Let's get right to business and explain how we built the columns and strung the lights!
First, this is what we were working with:
About six months ago, I bought these two wrought iron columns at a flea market, hoping we could use them in our backyard.
So we started with these two columns, but we still had to figure out to how to rig them so they could serve as two posts with which to attach our cafe lights.
They needed to be a little bit taller, they needed to have a base and they needed to be securely attached to the ground so they wouldn't blow over in bad weather.
We lucked into the base because we already had those two wooden crates laying around. If you have been following this blog for awhile, you know that we found 10 wooden crates at a local thrift store. We've been using most of them in our guest room, but we had two available for this project.
So, we had our base. Check that off the list!
The next question was, how do we add some height? And how do we secure the posts into the ground?
This is where some steel rebar (reinforcing bar), bricks and concrete come into play.
It turns out the three corners of the wrought iron posts were hollow and just the right size for a length of rebar. Scott drilled three holes into the bottom of the crate and sunk the three steel rebar pieces into the ground. Then the crate was placed over the rebar pieces so that each rebar poked up through each hole in the crate. Then the wrought iron posts were lowered onto the rebar. The rebar extends about four feet underground and six feet up each column.
They still didn't feel perfectly solid and securely attached to the ground, so hubs decided to add some concrete in the bottom of each wooden crate to glue the rebar, wrought iron and wooden base together into one solid piece.
Before he did that, he added some bricks to the bottom of the base to give us about 6 inches of extra height on each post. Then he added the concrete around and on top of the the bricks. Now the bases of the columns look like this:
Our plan is to make the rest of the base into a planter so we can possibly have some vines traveling up the columns. Wouldn't that look nice?
Ok, so the columns were in place. The next step was to string the wires from the house to each post so that we could hang the cafe lights.
We really didn't know how we were going to do this, but where do we all go for inspiration? Pinterest, of course! I found this tutorial for using tension wire to hang curtains and thought we might be able to use this idea for our patio.
That's exactly what we did! (And by we, I mean Scott.) One trip to the hardware store produced all of the supplies we needed, and the husband got to work.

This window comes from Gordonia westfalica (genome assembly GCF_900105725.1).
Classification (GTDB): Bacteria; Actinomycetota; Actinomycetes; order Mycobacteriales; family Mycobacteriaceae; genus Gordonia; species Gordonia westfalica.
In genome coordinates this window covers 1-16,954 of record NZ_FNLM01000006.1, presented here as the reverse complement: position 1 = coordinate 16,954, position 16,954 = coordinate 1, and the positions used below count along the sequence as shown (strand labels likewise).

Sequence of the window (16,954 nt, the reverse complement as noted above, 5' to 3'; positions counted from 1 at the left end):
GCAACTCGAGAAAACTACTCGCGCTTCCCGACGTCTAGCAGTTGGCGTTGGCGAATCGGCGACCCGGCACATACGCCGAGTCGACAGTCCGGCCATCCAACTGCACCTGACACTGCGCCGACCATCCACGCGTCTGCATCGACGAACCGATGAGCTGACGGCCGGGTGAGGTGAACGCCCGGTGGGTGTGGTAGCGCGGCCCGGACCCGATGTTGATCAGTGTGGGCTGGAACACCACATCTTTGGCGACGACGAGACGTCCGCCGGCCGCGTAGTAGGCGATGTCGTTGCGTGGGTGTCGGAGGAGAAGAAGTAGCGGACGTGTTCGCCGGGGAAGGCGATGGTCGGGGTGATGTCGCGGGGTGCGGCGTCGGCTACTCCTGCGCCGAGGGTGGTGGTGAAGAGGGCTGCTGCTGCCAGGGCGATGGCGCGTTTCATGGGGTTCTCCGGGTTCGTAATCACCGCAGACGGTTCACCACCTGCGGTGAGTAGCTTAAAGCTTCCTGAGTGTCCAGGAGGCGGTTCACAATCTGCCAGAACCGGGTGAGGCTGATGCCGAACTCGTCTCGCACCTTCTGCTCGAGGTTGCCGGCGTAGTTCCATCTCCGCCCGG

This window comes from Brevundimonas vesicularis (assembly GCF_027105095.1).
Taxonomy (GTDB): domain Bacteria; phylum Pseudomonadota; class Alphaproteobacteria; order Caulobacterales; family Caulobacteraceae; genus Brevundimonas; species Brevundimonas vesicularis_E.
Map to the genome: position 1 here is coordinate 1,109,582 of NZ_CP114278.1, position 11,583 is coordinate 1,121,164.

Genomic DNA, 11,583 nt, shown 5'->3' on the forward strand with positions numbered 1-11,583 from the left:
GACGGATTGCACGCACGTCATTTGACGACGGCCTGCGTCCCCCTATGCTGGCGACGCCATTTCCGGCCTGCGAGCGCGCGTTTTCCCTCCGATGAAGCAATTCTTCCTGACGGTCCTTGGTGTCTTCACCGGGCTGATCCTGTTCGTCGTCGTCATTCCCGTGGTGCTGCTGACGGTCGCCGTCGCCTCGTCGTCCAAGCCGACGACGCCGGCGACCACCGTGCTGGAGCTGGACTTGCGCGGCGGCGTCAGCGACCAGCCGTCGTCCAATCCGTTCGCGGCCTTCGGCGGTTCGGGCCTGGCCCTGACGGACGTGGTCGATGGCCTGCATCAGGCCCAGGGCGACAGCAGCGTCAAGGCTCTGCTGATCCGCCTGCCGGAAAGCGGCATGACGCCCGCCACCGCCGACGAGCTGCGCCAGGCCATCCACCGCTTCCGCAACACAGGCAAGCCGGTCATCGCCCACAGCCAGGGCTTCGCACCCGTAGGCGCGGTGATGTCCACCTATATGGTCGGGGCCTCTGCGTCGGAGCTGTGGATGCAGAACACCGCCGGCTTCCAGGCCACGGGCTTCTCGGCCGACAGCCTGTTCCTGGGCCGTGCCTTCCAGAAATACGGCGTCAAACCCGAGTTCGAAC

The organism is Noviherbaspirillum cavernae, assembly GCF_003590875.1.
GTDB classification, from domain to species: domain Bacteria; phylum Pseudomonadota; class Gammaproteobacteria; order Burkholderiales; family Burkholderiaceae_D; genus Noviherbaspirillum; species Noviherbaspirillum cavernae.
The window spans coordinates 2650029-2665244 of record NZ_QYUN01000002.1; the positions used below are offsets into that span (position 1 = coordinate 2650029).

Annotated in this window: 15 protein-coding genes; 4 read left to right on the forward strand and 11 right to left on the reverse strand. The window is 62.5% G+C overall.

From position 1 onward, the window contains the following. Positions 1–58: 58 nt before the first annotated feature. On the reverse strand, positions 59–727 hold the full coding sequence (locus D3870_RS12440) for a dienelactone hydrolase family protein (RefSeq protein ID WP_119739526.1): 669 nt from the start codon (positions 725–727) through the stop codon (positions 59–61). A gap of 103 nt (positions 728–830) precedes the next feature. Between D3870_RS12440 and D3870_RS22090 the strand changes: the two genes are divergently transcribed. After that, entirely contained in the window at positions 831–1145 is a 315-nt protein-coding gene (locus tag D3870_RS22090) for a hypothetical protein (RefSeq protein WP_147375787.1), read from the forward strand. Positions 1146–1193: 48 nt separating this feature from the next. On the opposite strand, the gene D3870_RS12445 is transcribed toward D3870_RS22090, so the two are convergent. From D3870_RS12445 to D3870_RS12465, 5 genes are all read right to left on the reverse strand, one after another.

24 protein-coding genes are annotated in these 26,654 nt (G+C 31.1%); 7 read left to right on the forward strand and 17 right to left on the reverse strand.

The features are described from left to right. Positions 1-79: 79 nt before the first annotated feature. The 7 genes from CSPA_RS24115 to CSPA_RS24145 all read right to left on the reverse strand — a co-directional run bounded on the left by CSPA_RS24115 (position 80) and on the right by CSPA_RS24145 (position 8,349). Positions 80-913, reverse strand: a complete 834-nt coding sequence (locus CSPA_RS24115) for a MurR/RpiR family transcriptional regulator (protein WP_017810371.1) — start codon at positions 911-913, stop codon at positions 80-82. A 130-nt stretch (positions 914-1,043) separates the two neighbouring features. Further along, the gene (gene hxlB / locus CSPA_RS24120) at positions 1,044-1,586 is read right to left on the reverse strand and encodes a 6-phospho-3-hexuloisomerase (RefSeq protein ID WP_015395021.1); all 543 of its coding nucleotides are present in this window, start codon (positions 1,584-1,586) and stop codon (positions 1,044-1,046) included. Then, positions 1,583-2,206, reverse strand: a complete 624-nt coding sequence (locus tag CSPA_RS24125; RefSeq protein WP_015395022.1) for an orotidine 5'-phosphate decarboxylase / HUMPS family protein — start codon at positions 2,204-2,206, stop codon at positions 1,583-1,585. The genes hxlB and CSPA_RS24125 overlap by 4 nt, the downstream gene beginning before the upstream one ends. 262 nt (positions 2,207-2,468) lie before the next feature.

Let me just say, I would never have the patience to accomplish something like this. The idea of perfect measurements and complicated cable systems just makes me want to throw my hands up in the air in frustration. Scott, however, has a personality that thrives off solving problems and figuring things out. He likes to tinker with technology and will try to repair his own watch and apply his own iPhone screen when he breaks it. That's just how he is! I'm extremely grateful because none of these cool house ideas would ever come to fruition without his analytical mind figuring out exactly how to do it.
Scott used that Pinterest tutorial to create our own system for the patio:
He used a masonry drill bit for the brick wall and a metal drill bit for the wrought iron posts. For the brick, he used a concrete anchor before inserting the eye hook. The wire rope was strung from post to post and a turnbuckle was used to increase the tension in the wire rope.
Once we had the wire in place around the patio, he strung the lights along the wire. We bought two 25-ct boxes of globe lights from partylights.com.
Last step? Order takeout and eat it on the patio! Perfection.
The lights make such a big difference in the patio atmosphere. They add just the right amount of lighting and have a way of turning each al fresco dining experience into a festive occasion. We love them so much already! Scott agrees that it was totally worth the hard work.
We couldn't get my brother to move off the patio that night! He was in heaven with the nice lights, cool weather and the March Madness games on his iPad.
So what do the nuggets think about the patio lights?
Obviously, Rory is really excited about it.
You may have noticed that we added a small garden fence around the plants closest to the house. Scott built that himself, and I'll be back later this week to explain that process. We're hoping to deter the dogs from digging holes in that area, which seems to be their absolute favorite activity these days!
* Preparing for rain! *